- Tracy Duell-Cazes
What is the difference between legal separation and divorce?
Updated: Nov 22, 2021
If you have reached what you believe to be the end of your marriage, depending on your circumstances you may choose to either legally separate or file for divorce. The difference between the two is simple. When legally separated, regardless of living or financial arrangements, you are still married. This means that both parties have chosen not to terminate their marital status and are not legally free to marry someone else.
Ending this important relationship can be heart-breaking and/or infuriating, depending on the circumstances behind it. You may have some hope of salvaging it peaceably before it comes to divorce. Legal separation may seem less drastic, while divorce really represents the death knell to a part of your life. Legal separation does NOT mean your marriage is over while divorce emphatically does. If you find out you want to stay married AFTER the divorce papers have been finalized, you will have wasted a great deal of time and money needlessly. This is why some couples can remain legally separated from months to years!
There are quite a few other practical reasons that a couple might choose to file for separation as opposed to divorce. Among them are religious beliefs, familial obligation, or financial entanglement. If neither ex is interested in pursuing a new relationship outside the marriage, putting off the actual divorce may seem like a way of easing into the more permanent legal status. Whatever your reasons for separating, it is essential to protect yourself upfront and have all the necessary issues settled and agreed to in writing. These include division of assets, the responsibility of debts, spousal support (alimony) amounts, etc., issues that will eventually have to be addressed once you have filed for divorce.
In addition to these considerations, in California, there is the added advantage of hastening the divorce process by first filing for legal separation. The reason for this is that California, a no-fault state, does not allow for legal separation unless BOTH spouses agree to that route or one spouse defaults after having been served with the petition. According to Legal Separation VS. Divorce in California, by Beverly Bird, “This means he must either refuse to participate in the process, allowing it to proceed without objection or file a response to your petition, consenting to the legal separation. Otherwise, you have no choice but to file for divorce instead.”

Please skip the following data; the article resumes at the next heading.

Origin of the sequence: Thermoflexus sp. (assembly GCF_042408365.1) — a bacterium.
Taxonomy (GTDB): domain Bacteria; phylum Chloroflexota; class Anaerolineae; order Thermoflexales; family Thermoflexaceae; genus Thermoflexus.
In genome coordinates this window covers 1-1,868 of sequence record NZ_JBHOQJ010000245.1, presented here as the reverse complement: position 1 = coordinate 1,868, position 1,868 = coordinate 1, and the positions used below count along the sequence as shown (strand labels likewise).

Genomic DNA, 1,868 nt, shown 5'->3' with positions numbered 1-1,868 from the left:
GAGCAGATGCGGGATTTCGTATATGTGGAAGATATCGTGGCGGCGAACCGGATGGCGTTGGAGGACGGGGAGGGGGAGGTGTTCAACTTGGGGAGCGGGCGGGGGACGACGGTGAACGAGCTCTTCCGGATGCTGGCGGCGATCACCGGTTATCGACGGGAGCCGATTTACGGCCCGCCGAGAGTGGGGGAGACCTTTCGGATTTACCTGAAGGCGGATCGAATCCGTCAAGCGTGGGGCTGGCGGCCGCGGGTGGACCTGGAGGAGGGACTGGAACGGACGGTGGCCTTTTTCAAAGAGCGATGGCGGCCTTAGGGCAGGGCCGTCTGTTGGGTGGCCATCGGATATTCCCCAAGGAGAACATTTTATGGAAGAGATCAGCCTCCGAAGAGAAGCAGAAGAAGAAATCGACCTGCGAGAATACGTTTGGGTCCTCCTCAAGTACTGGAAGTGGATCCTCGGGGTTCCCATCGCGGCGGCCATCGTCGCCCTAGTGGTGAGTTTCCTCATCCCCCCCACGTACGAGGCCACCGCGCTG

The requirements to file for legal separation are not as restrictive as they are for a divorce. In order to file for divorce in a certain California county, you must reside in that county for at least three months and in California for at least six months immediately prior to filing the court papers. This is not the case in a legal separation, which has no time restrictions, which means you can file your paperwork with the Court right away which will result in a shorter time to finalize the case if you want to file in your new County of residence. You can file the separation petition immediately, and then later amend that Petition to divorce once you have lived in that county for the required time. The three/six-month requirements begin from the moment you file that first Petition for Legal Separation.
So many news articles today seem to favor legal separation over divorce for financial reasons, but they don’t take into consideration the long-term emotional effects of living in that limbo state of not being part of a married couple while still technically being married. How can you move on, from a situation that obviously didn’t work, towards a new life without actually ending that situation? Do you want to eventually meet someone else? How will you explain the situation of not being able to fully commit to them because you are still married to someone else? Even if this past experience has soured you on the whole concept of matrimony, being labeled a “technical cheater” is perhaps not the best face you want to show to a prospective partner of any kind. And the most harmful side effect to staying perpetually separated, if you have children, is the hope you are unconsciously giving them that their parents might get back together and reassemble the family they remember through rose-colored glasses. Finalizing that divorce may be just the signal everyone needs to adjust to the new reality.